by Rachel DeMille
The other day I called a friend on the phone. When she answered slightly out of breath I expected to hear that she had just finished working out, or perhaps that she had to run to catch the phone before it quit ringing. When I asked what I had interrupted, her answer both surprised and delighted me: she was planting a flowerbed.
Strange, right? It was the middle of November, and yet she found herself in her yard with dirty knees and fingernails, planting flowers.
It should be noted that my friend does not live in the Southern Hemisphere, where spring is blooming. She doesn’t even live in the Southern U.S., where the killing heat of the summer has given way to another moderate growing season. In fact, the town where she lives is aptly named Alpine, and it produces a prodigious winter with bountiful snow.
So why was she planting a flowerbed? And what was she planting?
Her answer? Tulip bulbs. 100 of them. Each one had to be carefully planted six to eight inches below the surface, and they were to be arranged in groups so the bulbs could thrive and the impact of the blooms would have the most visual appeal. It was a lot of work, but she had a clear picture in her mind that it would be worth the effort.
It would have been easier to do in the warm and pleasant days of summer, but that’s not the way of tulip bulbs. Some things need the winter’s quiet to do their best work.
As I pondered on what message I wanted to share right now, this little, almost-insignificant story suddenly seemed to be trying to teach me something, and I wanted to pass it along.
What are we planting right now?
In our 2006 book, Leadership Education: The Phases of Learning, we wrote:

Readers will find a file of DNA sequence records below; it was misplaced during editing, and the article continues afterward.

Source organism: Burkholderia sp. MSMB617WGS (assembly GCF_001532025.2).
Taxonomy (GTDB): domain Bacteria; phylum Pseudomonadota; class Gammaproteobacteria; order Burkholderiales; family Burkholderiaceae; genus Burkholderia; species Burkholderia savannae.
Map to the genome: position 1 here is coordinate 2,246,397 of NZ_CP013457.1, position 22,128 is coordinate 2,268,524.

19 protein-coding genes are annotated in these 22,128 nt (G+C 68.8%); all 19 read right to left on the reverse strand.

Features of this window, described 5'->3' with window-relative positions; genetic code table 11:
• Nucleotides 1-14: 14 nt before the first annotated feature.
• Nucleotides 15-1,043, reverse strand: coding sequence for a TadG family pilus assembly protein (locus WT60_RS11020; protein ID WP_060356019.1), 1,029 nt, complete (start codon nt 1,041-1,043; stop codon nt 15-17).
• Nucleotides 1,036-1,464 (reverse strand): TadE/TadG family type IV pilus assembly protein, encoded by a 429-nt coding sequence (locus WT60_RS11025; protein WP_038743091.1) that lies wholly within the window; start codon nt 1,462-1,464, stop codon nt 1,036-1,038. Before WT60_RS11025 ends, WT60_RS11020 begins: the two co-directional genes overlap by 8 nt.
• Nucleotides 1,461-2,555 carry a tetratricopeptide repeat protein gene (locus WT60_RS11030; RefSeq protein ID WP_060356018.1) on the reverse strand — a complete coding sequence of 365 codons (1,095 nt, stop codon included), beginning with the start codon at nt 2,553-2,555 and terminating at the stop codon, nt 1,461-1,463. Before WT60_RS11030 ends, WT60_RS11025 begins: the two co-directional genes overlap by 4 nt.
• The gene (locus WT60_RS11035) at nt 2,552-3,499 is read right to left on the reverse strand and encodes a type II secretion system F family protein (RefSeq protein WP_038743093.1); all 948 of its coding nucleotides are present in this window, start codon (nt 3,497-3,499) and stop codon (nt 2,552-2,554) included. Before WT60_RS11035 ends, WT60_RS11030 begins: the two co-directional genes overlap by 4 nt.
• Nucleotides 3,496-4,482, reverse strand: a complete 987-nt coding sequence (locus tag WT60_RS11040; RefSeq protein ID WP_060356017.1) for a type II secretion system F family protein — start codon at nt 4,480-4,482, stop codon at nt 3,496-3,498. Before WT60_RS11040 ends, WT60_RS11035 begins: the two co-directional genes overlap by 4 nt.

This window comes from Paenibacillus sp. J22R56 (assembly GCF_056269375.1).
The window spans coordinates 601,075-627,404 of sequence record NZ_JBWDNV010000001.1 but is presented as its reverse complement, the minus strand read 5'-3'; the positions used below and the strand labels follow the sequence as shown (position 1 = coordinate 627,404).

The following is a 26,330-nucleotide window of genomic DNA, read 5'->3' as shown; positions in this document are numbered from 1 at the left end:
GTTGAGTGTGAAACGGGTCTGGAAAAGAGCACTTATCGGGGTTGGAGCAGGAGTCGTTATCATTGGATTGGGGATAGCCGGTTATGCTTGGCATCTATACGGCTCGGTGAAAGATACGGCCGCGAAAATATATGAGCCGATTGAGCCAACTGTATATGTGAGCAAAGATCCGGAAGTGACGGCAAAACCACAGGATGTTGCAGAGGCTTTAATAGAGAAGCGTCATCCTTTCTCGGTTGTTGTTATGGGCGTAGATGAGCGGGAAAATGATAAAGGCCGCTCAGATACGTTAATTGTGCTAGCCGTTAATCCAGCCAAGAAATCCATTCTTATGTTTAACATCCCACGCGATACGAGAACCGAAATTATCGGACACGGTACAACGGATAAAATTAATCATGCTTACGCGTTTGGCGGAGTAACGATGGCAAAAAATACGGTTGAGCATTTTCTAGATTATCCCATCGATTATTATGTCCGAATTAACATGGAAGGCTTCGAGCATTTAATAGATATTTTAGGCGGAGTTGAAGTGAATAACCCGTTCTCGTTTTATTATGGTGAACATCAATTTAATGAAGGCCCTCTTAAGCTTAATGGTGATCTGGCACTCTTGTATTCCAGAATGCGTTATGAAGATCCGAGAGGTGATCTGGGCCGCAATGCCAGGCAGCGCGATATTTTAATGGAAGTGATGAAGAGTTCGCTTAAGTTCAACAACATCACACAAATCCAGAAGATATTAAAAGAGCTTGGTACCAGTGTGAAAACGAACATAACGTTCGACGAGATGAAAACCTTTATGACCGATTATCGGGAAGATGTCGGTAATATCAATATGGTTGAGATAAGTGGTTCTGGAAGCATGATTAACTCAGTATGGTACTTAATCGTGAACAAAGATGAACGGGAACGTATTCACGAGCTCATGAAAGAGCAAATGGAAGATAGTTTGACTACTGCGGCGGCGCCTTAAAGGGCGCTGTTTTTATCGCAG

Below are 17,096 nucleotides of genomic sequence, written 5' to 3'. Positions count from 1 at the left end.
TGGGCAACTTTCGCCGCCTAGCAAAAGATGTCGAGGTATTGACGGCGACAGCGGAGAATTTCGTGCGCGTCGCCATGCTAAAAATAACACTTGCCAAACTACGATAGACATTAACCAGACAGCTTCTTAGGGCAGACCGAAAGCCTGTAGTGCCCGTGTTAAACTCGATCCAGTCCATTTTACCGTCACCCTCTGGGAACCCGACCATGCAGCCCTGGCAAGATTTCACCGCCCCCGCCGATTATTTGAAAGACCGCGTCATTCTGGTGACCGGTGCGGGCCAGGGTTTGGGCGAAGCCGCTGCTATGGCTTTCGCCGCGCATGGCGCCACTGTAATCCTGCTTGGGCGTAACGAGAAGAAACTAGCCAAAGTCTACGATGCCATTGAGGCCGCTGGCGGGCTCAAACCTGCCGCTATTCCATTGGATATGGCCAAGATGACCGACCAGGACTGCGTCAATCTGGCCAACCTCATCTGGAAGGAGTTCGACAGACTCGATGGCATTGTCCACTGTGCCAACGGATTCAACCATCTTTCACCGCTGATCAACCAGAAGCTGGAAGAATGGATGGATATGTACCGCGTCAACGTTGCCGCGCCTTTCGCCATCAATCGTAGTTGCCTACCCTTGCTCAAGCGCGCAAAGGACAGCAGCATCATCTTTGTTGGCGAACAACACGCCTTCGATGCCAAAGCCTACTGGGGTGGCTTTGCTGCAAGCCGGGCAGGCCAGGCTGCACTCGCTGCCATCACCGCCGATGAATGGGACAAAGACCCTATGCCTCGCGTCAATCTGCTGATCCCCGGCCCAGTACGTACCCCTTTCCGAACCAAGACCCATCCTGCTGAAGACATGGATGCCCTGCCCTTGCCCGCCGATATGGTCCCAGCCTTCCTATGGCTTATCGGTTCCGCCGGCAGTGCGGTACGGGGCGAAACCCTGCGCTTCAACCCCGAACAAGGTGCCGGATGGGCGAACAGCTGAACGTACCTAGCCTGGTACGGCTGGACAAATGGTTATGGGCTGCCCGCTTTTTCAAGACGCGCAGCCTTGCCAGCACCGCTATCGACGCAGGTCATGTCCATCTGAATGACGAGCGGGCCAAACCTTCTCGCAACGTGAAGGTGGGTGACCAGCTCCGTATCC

Just as the Hebrews start their day with sundown, the natural time of significant paradigm shifts and great learning is winter. The [things we study during winter] anchor us to the important and inspire us to achievement in the months ahead—like [bulbs] gathering strength to suddenly bloom with incredible speed once winter ends.
Yes, of course you are in the middle of the holiday bustle, parties, recitals and other calendar full-ness.
Hopefully, though, you make a time each day or week that you set aside to ponder and make conscious choices about the days ahead. As you do, I hope you will include in your asking: What am I planting right now so that the next bloom yields the crop we want/need?
TJEd is Leadership Education
Early on after the original publication of A Thomas Jefferson Education: Teaching a Generation of Leaders for the 21stCentury, we began using the terms TJEd and Leadership Education interchangeably. This was by design, in order to communicate from the first introduction to these ideas that the objective was for each person to be on a track toward being their own expert, and a leader in their own right.
Sometimes, though, the Conveyor Belt Hangover makes this transition a bit challenging! Many of us were so thoroughly schooled in reliance on experts, on the sense that we just need to study the equation and we’ll past the test, that we sometimes fall back on those lessons when trying to find success in parenting and mentoring.
It’s surprising how often I get a phone call or an email from someone wanting a quick answer to fix their family, or a particular child (or spouse!). It’s especially amazing to me when some people come to me with their questions as if I’m the right person to ask, when they haven’t even read the book(s).
I do understand the need we all sometimes feel to be rescued from a crisis. I think that’s part of being alive, and certainly goes with the territory when we really own the responsibility to be not only providers of the necessities of existence to our children, but also to be their mentors and facilitators as they prepare for their own unique contribution in their lives.
But when I step back and look at it objectively, I actually think that sense of awe at the greatness of the responsibility, and the humility of acknowledging that we can’t control all the variables or the outcomes, bring you and me to a place of teachable-ness that primes us for success. And with that teachable-ness, we can find answers to the old questions, and learn to formulate new, and better, questions.